Mitsubishi 3MT5

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Mitsubishi 3MT5 twin tail.jpg
Role Bomber
National origin Japan
Manufacturer Mitsubishi
First flight 19 October 1932
Primary user Imperial Japanese Navy
Number built 11

The Mitsubishi 3MT5 was a Japanese bomber of the 1930s. It was a twin-engined biplane that was intended to operate from Japanese aircraft carriers, but proved to be unsuitable for carrier use, and the eleven aircraft built were instead used as land-based trainers.

Design and development[edit]

In 1929, the Imperial Japanese Navy Air Service developed a requirement for a large twin-engined carrier-based torpedo-bomber, with an order being placed with Mitsubishi in January 1930. Design of the new aircraft has entrusted to a team led by the British engineer G. E. Petty. The design process was prolonged, as the Navy kept changing their requirements, and the first of eleven prototypes, designated 3MT5 by Mitsubishi and the 7-Shi Twin-engine Carrier Aircraft by the Navy, was completed in September 1932. The new torpedo bomber was a two-bay biplane with folding wings, and was of mixed construction, with a wood and metal fuselage and a metal wing structure with fabric covering. It had a fixed tailwheel undercarriage,[1] and was powered by two Mitsubishi A4 radial engines (later developed into the Mitsubishi Kinsei[2]) driving two-bladed propellers.[3]

The first prototype made its maiden flight on 19 October 1932, with a further three prototypes (all designated 3MT5A by Mitsubishi) being completed in 1932. The remaining five prototypes (3MT5) were completed in 1933 incorporating modifications based on initial testing, with a twin tail replacing the single fin and rudder of the first four aircraft, three-bay wings and four-bladed propellers being fitted. Despite these changes, the aircraft was difficult to control, and suffered from severe vibration, which on one test flight in March 1934, resulted in all four ailerons being torn off the wings of one of the prototypes, which was safely landed. These problems could not be resolved, and the lengthy development meant that the type was now obsolete, so no production followed.[3]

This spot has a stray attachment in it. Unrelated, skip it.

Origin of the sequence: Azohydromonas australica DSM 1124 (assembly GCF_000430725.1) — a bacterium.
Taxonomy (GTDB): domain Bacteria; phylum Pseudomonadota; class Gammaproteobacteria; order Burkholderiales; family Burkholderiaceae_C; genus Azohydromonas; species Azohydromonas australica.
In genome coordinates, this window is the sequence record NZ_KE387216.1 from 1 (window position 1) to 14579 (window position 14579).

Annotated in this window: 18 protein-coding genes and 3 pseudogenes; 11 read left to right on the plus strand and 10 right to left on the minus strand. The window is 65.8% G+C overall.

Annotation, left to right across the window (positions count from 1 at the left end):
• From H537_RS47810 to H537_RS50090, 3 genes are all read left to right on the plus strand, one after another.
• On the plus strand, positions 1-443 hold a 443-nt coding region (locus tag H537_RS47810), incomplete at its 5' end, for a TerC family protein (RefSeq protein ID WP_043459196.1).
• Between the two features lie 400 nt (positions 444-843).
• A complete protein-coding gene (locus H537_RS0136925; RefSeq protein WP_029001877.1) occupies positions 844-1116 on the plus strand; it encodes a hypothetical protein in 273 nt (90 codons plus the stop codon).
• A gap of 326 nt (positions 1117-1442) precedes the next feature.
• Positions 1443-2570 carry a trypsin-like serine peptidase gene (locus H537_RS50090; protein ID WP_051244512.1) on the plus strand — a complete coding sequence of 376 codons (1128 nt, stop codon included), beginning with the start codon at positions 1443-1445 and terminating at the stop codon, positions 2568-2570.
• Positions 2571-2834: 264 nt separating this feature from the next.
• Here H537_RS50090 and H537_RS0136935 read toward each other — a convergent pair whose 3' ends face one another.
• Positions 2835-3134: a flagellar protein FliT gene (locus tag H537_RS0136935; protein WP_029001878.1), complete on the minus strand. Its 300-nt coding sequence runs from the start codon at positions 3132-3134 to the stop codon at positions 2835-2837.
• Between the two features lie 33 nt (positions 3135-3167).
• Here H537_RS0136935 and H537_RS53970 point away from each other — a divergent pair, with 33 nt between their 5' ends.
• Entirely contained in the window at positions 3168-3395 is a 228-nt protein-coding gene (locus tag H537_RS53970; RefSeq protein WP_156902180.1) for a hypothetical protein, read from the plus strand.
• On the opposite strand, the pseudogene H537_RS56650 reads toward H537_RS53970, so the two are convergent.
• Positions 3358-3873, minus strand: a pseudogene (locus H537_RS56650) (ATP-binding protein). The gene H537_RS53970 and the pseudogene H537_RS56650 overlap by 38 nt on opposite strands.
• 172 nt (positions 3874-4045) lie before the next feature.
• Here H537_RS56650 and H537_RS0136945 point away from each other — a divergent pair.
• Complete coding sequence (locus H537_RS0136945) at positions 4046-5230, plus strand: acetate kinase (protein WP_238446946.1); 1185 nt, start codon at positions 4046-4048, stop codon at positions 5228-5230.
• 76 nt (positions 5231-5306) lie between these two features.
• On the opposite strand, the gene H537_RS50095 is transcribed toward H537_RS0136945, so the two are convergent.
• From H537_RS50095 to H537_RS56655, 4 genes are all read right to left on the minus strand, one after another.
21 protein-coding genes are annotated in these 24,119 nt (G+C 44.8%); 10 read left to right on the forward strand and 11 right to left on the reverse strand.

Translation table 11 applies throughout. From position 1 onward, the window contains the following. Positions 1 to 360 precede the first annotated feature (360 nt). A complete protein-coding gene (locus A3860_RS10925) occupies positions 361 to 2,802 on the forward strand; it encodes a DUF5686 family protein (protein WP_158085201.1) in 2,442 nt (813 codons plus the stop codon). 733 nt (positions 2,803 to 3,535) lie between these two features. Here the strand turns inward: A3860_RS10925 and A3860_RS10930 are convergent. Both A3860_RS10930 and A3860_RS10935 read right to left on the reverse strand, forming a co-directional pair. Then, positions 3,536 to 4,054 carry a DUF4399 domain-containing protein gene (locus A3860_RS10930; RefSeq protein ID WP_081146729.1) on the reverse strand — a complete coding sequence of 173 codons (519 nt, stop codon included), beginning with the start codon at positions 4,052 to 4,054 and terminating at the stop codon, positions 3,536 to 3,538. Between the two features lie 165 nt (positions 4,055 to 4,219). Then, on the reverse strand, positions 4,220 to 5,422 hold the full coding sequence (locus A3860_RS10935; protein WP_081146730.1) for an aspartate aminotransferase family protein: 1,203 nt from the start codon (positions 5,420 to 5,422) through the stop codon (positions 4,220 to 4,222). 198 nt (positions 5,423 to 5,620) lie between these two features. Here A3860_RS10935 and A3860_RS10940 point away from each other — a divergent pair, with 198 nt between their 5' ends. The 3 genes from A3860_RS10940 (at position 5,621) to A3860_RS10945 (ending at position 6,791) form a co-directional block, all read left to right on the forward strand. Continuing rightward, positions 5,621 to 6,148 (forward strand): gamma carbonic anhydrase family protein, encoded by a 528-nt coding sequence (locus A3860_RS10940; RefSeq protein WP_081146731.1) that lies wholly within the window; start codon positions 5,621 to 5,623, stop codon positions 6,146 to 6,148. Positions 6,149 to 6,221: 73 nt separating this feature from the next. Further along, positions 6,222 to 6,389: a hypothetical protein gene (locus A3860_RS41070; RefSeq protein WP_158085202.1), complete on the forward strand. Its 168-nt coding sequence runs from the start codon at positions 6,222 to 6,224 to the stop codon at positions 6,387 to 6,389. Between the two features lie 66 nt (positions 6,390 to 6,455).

There is sometimes confusion between this aircraft and the 'Mitsubishi Navy 8-shi Experimental Attack Bomber' (also designated Mitsubishi G1M), which was a monoplane, two entirely different aircraft.

Operational history[edit]

The 3MT5 was not considered suitable for use aboard aircraft carriers, and was therefore relegated to land-based operations as the Navy Type 93 Land-Based Attack Aircraft. Unfit for combat, it was mainly used as a trainer with the Tateyama Kōkūtai for more modern twin-engined aircraft.[3]


The Mitsubishi 3MT5 was variously designated:-

Mitsubishi 3MT5
Mitsubishi 3MT5A
Mitsubishi Navy 7-shi Experimental Carrier Attack Bomber
Mitsubishi Navy Type 93 Land Attack Bomber
Mitsubishi G1M (also used for the (8-shi Experimental Attack Bomber))

Specifications (3MT5)[edit]

Data from Japanese Aircraft 1910–1941[3]

General characteristics

  • Crew: 3–5
  • Length: 12.05 m (39 ft 6 in)
  • Wingspan: 20.70 m (67 ft 11 in)
  • Height: 4.70 m (15 ft 5 in)
  • Wing area: 102.3 m2 (1,101 sq ft)
  • Empty weight: 3,940 kg (8,686 lb)
  • Gross weight: 6,400 kg (14,110 lb)
  • Powerplant: 2 × Mitsubishi A4 14-cylinder two-row radial engine, 600 kW (800 hp) each
  • Propellers: 4-bladed wooden


  • Maximum speed: 235 km/h; 146 mph (127 kn)
  • Range: 2,306 km; 1,433 mi (1,245 nmi) (reconnaissance)
  • Combat range: 991 km; 616 mi (535 nmi)
  • Time to altitude: 3,000 m (9,840 ft) in 13 min


  • Guns: 2× flexibly mounted 7.7 mm machine guns in nose and 1× in dorsal position
  • Bombs: 1,000 kg (2,200 lb) bombs or one 800 kg (1760 lb) torpedo


  1. ^ Miksh and Abe 1990, pp. 168–169.
  2. ^ Miskesh and Abe 1990, p. 173.
  3. ^ a b c d Mikesh and Abe 1990, p. 169.


  • Mikesh, Robert and Shorzoe Abe. Japanese Aircraft 1910–1941. London:Putnam, 1990. ISBN 0-85177-840-2.
  • Sunburst: The Rise of Japanese Naval Air Power, 1909-1941. By Mark R. Peattie

External links[edit]